More reasons to focus on building lean body mass, not losing weight and fat per se. The health benefits of maintaining and improving your muscle mass are many… watch this video and see what I mean:
Art by jacques gamelin
Other than the reference to those over 45 being “older” people, this is a great article with encouraging news for adults who’d rather stick with their favorite impact exercises and save the silver sneakers for – well, someone else!
Thanks for sharing the link Dawn! (Key parts of blog captured below).
Is there any scientific study to substantiate the claim that older people (over 45) should limit high impact exercises such as jogging, sprinting, etc.?
…There is also little evidence to support the widespread belief that high-impact exercise speeds the onset of arthritis. In a 2013 study, adult runners, including many aged 45 or older, had a lower incidence of knee osteoarthritis and hip replacement than age-matched walkers, with the adults who accumulated the most mileage over the course of seven years having the lowest risk, possibly, the study’s author speculated, because running improved the health of joint cartilage and kept them lean as they aged. Similarly, a 2006 review of studies about jogging and joints concluded that “long-distance running does not increase the risk of osteoarthritis of the knees and hips for healthy people who have no other counter-indications for this kind of physical activity,” and “might even have a protective effect against joint degeneration.”
Running and similar high-impact activities likewise have a salutary effect on bone density, said Dr. Michael Joyner, an exercise physiologist at the Mayo Clinic in Rochester, Minn., and an expert on aging athletes, of whom he is one. Over all, he continued, he is “skeptical” of the idea that older people should avoid high-impact activities. “A lot of concerns about age-appropriate exercise modalities have turned out to be more speculative than real over the years,” he said, adding that during his research and personal workouts, he’s seen many seasoned adults pounding the pavement without ill effects.
The general public consensus is that we lose muscle mass (size and strength, too) as we age. But there are notable exceptions to the rule — athletes who have performed exceptionally well into their 70’s and even 80’s. See the World master’s rankings. For example, in the 2012 10K rankings list there are 38 runners age 60 to 85 that ran the 10K in less than 40 minutes, including the US runner, Nolan Shaheed (35:26 10K, 60-65 age group) who has age group records at several distances.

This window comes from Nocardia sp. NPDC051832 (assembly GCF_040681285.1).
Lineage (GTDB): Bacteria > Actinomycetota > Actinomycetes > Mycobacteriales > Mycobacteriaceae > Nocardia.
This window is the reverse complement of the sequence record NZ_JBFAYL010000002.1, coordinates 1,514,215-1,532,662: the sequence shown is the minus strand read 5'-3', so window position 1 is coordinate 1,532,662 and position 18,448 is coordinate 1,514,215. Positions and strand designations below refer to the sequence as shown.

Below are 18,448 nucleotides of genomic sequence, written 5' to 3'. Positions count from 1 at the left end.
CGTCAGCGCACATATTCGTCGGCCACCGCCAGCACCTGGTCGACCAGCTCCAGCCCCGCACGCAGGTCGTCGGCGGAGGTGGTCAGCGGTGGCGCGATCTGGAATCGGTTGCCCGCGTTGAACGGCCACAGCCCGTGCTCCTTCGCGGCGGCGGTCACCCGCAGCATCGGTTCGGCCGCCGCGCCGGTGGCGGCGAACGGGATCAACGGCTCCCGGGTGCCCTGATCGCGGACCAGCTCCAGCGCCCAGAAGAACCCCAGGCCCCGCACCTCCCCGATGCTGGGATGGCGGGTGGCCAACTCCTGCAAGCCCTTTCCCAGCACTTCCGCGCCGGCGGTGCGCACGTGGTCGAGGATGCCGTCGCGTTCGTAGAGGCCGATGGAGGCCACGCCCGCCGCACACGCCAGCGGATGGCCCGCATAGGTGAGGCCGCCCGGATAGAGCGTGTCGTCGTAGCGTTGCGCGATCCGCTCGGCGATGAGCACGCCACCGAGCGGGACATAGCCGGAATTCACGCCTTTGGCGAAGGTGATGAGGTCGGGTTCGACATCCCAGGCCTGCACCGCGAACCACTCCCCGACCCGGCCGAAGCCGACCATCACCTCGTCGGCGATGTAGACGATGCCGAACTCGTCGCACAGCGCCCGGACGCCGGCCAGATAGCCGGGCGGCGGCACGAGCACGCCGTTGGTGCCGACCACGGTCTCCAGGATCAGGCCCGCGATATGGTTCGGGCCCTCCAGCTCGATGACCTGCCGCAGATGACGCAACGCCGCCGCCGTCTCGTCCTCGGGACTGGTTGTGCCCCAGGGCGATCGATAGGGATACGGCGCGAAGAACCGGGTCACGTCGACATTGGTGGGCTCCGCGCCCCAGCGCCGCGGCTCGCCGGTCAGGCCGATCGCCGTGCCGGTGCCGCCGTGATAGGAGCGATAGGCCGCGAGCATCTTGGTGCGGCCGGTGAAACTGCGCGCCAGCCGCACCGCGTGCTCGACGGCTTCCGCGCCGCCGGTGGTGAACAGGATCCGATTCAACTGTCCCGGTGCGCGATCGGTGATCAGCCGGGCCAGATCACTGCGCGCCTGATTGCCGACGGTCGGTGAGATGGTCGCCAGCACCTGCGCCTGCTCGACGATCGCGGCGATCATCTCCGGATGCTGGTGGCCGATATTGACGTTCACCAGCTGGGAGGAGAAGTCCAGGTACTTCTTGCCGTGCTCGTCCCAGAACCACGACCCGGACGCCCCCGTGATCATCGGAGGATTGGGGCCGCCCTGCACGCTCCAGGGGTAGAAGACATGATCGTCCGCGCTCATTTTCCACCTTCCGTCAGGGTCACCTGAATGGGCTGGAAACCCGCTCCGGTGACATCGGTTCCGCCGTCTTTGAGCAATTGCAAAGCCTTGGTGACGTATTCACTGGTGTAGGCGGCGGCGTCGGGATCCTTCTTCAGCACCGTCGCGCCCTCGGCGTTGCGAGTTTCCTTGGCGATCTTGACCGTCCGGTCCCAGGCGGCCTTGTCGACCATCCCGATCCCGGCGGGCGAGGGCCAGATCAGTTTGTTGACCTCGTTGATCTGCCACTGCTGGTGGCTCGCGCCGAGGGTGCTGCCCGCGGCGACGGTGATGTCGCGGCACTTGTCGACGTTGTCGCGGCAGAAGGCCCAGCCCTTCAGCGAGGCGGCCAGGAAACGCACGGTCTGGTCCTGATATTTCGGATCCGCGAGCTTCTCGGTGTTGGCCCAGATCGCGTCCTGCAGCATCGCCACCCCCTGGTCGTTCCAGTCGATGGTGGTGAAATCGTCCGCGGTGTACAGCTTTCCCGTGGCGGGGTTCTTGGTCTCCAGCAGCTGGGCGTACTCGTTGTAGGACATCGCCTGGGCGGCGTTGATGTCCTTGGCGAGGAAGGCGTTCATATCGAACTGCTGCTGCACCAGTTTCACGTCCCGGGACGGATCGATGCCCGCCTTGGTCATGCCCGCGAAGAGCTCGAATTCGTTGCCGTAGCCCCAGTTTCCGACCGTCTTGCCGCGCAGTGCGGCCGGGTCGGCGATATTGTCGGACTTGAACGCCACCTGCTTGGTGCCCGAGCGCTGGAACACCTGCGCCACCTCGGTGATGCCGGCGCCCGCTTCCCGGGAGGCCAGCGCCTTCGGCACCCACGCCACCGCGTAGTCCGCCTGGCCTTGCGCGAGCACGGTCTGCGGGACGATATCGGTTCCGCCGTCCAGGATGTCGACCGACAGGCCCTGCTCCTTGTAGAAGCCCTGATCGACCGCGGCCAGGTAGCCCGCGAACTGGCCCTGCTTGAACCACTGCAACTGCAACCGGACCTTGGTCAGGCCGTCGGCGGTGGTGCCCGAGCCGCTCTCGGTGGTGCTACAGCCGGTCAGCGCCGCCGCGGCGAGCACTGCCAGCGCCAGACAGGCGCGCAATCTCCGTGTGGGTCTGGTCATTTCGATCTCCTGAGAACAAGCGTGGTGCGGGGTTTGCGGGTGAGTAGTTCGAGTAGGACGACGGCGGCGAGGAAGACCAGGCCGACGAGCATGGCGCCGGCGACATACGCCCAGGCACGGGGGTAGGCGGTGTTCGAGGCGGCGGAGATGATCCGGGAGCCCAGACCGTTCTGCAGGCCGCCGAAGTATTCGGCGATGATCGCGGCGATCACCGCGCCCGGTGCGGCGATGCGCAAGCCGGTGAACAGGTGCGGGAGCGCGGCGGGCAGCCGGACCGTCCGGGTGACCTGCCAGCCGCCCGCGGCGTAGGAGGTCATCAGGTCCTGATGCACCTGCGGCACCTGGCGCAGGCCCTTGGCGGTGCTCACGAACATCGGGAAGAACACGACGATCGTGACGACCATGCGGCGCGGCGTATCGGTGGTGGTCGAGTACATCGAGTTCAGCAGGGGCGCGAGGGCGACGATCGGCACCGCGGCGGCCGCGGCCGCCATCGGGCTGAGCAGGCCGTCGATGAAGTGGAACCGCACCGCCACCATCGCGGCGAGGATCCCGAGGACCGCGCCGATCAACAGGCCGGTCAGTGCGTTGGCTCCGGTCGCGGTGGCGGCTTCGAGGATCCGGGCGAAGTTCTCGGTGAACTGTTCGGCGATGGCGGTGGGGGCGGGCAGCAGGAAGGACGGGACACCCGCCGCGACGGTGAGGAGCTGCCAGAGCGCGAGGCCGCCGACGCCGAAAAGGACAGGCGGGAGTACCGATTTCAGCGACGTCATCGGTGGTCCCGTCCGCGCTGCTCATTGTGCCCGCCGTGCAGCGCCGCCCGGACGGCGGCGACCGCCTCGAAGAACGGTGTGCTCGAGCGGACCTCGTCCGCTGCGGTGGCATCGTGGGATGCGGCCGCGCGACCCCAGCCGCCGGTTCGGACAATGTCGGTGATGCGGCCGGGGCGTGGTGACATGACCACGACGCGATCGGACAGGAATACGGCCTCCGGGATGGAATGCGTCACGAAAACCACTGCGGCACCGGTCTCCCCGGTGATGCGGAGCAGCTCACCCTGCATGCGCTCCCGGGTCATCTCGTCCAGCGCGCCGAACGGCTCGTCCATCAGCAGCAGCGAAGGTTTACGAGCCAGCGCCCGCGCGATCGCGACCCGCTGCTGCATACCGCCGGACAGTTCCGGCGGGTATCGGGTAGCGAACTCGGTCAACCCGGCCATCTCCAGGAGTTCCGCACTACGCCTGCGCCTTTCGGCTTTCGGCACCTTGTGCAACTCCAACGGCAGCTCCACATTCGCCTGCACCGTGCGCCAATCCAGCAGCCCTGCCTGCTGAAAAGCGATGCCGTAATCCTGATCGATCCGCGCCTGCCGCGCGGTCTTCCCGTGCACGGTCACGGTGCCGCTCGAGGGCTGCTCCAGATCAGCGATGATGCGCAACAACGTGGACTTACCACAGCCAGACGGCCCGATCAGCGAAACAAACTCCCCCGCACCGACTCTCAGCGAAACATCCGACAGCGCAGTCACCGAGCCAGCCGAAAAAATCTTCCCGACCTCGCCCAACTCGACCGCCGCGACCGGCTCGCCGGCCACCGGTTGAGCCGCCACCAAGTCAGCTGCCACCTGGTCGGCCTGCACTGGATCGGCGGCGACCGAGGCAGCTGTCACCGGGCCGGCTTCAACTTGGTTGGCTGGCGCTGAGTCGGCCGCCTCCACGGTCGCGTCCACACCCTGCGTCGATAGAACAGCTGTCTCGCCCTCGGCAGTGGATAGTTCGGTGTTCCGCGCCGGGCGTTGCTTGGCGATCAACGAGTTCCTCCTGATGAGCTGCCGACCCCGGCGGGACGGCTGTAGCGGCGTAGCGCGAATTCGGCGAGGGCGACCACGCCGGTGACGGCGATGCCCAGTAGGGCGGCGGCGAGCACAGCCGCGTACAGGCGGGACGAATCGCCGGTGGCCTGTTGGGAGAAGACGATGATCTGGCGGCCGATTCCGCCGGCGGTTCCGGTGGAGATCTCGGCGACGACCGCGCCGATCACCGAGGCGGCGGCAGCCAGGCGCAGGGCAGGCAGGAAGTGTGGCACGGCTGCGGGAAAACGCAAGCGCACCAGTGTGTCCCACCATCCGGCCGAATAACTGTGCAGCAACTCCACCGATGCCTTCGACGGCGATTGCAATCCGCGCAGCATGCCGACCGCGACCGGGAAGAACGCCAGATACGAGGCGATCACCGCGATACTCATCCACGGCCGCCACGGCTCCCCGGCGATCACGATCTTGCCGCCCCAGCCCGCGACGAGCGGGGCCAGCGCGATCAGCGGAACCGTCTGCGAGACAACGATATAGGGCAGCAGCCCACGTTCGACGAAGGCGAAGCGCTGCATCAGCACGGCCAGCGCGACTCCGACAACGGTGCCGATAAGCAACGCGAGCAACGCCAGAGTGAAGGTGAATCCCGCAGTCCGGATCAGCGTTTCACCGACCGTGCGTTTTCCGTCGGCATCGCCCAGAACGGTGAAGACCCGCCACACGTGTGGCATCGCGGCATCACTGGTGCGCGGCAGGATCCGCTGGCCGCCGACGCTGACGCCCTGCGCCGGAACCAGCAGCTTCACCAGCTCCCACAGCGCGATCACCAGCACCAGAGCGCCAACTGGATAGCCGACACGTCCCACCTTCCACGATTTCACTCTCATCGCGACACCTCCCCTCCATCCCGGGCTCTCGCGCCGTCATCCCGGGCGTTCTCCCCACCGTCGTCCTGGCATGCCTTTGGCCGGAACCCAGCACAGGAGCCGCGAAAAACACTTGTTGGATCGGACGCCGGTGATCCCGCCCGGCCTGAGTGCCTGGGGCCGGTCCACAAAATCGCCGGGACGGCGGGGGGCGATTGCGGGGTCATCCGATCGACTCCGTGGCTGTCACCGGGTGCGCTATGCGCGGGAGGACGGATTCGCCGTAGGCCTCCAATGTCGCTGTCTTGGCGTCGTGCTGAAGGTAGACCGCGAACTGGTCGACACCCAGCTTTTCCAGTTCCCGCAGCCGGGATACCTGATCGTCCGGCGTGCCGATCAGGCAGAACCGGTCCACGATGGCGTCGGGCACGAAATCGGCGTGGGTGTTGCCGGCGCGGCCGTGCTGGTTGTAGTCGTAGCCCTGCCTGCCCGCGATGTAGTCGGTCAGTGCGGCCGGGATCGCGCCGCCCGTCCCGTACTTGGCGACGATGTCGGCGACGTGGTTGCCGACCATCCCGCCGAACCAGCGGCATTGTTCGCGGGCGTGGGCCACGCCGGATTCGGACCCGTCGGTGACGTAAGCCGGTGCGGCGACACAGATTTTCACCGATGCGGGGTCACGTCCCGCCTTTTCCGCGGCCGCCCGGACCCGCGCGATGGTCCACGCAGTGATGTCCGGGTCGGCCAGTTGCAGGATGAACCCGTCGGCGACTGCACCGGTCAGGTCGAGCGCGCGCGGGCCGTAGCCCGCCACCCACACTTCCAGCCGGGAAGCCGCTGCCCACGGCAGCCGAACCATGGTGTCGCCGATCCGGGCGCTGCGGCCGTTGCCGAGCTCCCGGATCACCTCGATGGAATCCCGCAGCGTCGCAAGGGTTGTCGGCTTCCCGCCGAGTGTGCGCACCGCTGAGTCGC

Well known triathlete coach Joe Friel just posted in his blog an article about maintaining muscle mass and the notion that we are destined to lose muscle. He reviews the latest studies that actually show little or no muscle mass loss is due to aging. What, you say? There are athletes that maintain muscle mass well into their 70’s, the key is that they work at it. See the photo from coach Joe Friel’s blog at the right. The middle muscle scan photo is a stark reminder that we are too sedentary in our lives. From sitting at our desks for 8-10 hours all day then watching TV for 3-4 hours at night. How many of us do 1-2 hours of strenuous activity each day, or even 30 minutes as recommended? Less than 3% of the US population according to some studies I have seen.
There’s a second aging/sedentary lifestyle issue here, not only does a sedentary lifestyle cause you to lose muscle mass, it also causes the loss of nerve control of the muscles. Older, sedentary people have less nerve connections to their muscles, thus can’t recruit the muscles they have.
Just another brick in the wall of information that says that we must keep moving, keep exercising, keep the intensity up, and just don’t sit around. Guess I’ve been right to keep that big commercial walk-behind mower for the last 20 years. I’ve always joked that it was my exercise program — 2-3 hours a week of walking at 3 MPH in tight circles.
Just Keep moving!